Jill Iredale, our Fine Art Curator has written a post for us discussing David Hockney linked to the exhibition currently on, called David Hockney: Looking is a Very Positive Act . She writes:
Originally this blog was intended to help generate more interest in a tour I am doing of the exhibition David Hockney: Looking is a Very Positive Act. As it happens though there was more interest in the tour than we thought and it is already oversubscribed – so, should you feel enthusiastic about Hockney I encourage you to go and see the exhibition (but don’t try to book on the tour – it’s full!).
The fact that so many people are interested in hearing about David Hockney tells you how popular he is (which considering he is the most famous visual artist ever to have come from Bradford seems only right I would say). It is hard to know what to say about him though – he has had a career stretching over 60 years; I have more books about him on my shelves than I will probably ever be able to read and many people know more about him than me having researched and interviewed him over decades – so what can I possibly add?
Well, without claiming it is new, I can talk about where it all began. The two most important influences on Hockney’s art that came from his background are 1) at home he was encouraged to be single minded, and 2) at Bradford College he was taught to draw.
Being determined has undoubtedly got Hockney to where he is today (talent aside). Making a successful career as an artist is not an easy task, especially so if you were living in 1950s Bradford. Hockney grew up in Bradford in the 1940s and 1950s, and unless you lived it, I think people (especially children) find it hard to think what a different time that was.
Hockney felt the compulsion to draw from an early age and was keen to get to Bradford College to study art as soon as he could. Despite his best efforts the education board wouldn’t let him leave school early so he arrived at the age of 16 and began his training.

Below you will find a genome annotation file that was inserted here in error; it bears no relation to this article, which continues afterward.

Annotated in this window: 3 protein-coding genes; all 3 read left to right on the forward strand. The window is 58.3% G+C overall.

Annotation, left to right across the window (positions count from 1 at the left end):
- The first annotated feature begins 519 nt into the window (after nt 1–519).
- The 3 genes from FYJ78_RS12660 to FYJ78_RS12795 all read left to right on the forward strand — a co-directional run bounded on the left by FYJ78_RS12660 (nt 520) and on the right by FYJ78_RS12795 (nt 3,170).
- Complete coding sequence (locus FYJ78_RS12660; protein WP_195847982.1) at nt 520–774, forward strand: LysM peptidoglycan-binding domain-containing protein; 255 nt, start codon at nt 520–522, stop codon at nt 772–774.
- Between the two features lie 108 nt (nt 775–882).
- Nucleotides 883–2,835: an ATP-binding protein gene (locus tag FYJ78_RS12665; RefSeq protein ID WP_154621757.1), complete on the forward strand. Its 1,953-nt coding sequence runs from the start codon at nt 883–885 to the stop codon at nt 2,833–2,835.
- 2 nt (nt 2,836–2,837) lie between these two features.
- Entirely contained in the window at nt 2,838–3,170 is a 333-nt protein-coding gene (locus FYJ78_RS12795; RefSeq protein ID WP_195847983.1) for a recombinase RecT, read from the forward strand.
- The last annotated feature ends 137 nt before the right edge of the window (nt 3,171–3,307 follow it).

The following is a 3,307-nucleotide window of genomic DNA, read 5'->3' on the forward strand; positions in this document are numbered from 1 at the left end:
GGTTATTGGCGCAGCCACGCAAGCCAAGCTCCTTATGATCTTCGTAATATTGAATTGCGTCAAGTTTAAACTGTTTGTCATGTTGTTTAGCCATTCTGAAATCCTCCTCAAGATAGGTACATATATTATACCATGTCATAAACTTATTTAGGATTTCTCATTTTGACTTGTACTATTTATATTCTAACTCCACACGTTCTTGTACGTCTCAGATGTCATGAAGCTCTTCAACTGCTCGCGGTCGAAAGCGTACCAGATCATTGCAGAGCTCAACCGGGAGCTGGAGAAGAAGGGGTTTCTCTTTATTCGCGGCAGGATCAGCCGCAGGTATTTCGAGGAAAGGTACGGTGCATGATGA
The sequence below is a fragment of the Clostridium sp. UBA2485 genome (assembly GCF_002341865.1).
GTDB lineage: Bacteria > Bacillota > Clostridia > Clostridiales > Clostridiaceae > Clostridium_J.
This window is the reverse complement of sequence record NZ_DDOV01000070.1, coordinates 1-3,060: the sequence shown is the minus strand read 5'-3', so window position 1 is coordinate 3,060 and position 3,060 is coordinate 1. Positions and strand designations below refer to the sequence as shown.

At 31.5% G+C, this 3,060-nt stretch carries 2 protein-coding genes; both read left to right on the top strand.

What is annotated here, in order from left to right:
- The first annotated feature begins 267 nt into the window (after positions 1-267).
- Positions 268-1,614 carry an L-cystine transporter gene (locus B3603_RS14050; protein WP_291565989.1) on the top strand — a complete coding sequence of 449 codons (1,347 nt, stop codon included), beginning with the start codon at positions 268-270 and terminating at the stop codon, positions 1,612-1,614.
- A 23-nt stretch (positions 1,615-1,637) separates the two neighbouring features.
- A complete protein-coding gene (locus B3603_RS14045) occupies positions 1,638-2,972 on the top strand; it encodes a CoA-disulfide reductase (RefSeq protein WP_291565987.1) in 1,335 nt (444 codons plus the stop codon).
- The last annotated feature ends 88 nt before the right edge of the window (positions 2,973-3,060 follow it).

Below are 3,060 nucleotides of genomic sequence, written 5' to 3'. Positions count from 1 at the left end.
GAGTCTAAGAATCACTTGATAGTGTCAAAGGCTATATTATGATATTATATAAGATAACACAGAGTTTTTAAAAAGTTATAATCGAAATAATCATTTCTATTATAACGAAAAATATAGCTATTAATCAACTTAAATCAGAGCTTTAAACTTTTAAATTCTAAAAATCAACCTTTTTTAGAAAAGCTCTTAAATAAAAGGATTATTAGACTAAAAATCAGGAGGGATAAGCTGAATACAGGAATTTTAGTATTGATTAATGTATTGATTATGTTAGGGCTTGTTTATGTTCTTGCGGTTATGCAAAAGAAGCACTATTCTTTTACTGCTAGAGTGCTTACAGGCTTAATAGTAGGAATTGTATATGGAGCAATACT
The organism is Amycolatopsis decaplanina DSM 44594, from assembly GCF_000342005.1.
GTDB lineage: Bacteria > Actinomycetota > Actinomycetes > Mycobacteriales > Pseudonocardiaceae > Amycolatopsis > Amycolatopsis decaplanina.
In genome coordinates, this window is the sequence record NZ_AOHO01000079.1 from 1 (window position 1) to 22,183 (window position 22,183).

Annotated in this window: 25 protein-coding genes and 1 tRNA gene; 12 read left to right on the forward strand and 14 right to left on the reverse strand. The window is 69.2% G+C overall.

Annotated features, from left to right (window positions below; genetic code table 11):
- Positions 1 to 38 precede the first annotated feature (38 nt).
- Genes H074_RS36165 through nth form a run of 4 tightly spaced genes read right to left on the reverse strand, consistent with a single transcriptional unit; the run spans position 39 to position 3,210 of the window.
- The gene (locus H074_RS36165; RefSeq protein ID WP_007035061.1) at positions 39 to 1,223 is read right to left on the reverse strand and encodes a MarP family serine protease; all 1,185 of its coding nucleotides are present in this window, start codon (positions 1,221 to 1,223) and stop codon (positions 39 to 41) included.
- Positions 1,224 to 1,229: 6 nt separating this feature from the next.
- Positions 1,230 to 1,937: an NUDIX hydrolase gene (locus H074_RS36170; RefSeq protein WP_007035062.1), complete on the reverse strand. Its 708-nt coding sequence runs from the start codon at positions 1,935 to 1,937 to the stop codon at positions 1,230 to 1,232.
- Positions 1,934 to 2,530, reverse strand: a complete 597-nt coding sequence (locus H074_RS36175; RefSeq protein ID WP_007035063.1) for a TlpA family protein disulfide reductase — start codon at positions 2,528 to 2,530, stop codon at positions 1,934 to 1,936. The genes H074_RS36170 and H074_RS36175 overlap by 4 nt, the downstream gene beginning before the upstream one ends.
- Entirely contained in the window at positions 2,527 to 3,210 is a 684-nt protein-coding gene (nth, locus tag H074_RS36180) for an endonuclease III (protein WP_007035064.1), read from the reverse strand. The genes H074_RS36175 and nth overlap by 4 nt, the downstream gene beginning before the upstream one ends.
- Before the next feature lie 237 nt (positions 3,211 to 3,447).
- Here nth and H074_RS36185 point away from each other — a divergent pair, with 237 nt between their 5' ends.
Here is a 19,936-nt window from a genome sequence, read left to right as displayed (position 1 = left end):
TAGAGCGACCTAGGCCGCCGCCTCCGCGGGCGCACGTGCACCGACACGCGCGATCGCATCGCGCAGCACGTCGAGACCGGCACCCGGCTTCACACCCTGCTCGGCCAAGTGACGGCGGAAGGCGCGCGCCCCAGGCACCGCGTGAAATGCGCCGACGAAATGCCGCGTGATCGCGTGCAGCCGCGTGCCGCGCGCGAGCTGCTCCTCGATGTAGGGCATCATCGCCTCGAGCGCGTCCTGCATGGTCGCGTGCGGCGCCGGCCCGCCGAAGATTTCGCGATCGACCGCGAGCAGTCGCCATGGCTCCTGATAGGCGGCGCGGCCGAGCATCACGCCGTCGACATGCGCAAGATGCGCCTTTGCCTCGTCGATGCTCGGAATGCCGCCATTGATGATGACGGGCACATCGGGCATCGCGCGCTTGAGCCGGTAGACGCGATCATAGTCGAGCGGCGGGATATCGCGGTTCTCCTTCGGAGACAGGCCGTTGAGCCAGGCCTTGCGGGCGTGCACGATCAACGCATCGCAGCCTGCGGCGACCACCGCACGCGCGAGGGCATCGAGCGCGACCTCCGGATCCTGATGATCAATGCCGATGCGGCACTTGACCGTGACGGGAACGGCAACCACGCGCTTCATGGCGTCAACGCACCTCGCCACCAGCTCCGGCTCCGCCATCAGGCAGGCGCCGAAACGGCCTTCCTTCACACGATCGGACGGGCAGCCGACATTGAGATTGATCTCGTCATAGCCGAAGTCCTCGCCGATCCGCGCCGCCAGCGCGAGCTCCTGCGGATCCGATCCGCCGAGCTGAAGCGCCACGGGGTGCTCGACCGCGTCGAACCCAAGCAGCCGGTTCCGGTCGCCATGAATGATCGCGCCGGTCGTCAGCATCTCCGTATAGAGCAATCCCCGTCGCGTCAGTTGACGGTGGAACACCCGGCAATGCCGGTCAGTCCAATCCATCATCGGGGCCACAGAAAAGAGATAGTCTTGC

Bradford has a, possibly unique, collection of works from this time. They aren’t as big, glitzy or colourful as the works that came later, they are small and mostly on paper but they do show him practising – and also that he was pretty good at drawing right from the start! I particularly like the portraits, including a self-portrait made in 1954 out of newspaper and magazine paper. There is a portrait of Norman Stevens, his mischievous friend who has a look of Dennis the Menace and one of his father who looks much like he does in the painting My Parents (1977) (which was, incidentally, voted the nation’s favourite in 2014 by over 38,000 people).
Other favourites of mine include two scenes of interiors in Bradford – a laundrette and the indoor market. I can’t help wondering who the people were and if they realized they were being drawn. If they did I bet none of them would have anticipated that they would be appearing on a gallery wall in 2015. The other thing I like about all of these works is that they are uniquely Bradford works. He may have travelled far since but he started in Bradford and these works tell his early story.
I am pleased they are still in Bradford and that people can make the journey to see them in a public art gallery and school children can come year on year to be inspired by them. So we may not have the most or the biggest works like the Tate have but we do have a very special selection of early works, and even if that isn’t an original thought I think that’s worth repeating.
David Hockney: Looking is a Very Positive Act is on at Cartwright Hall Art Gallery until Sunday 22 February. A more permanent display of these works is being planned – watch this space.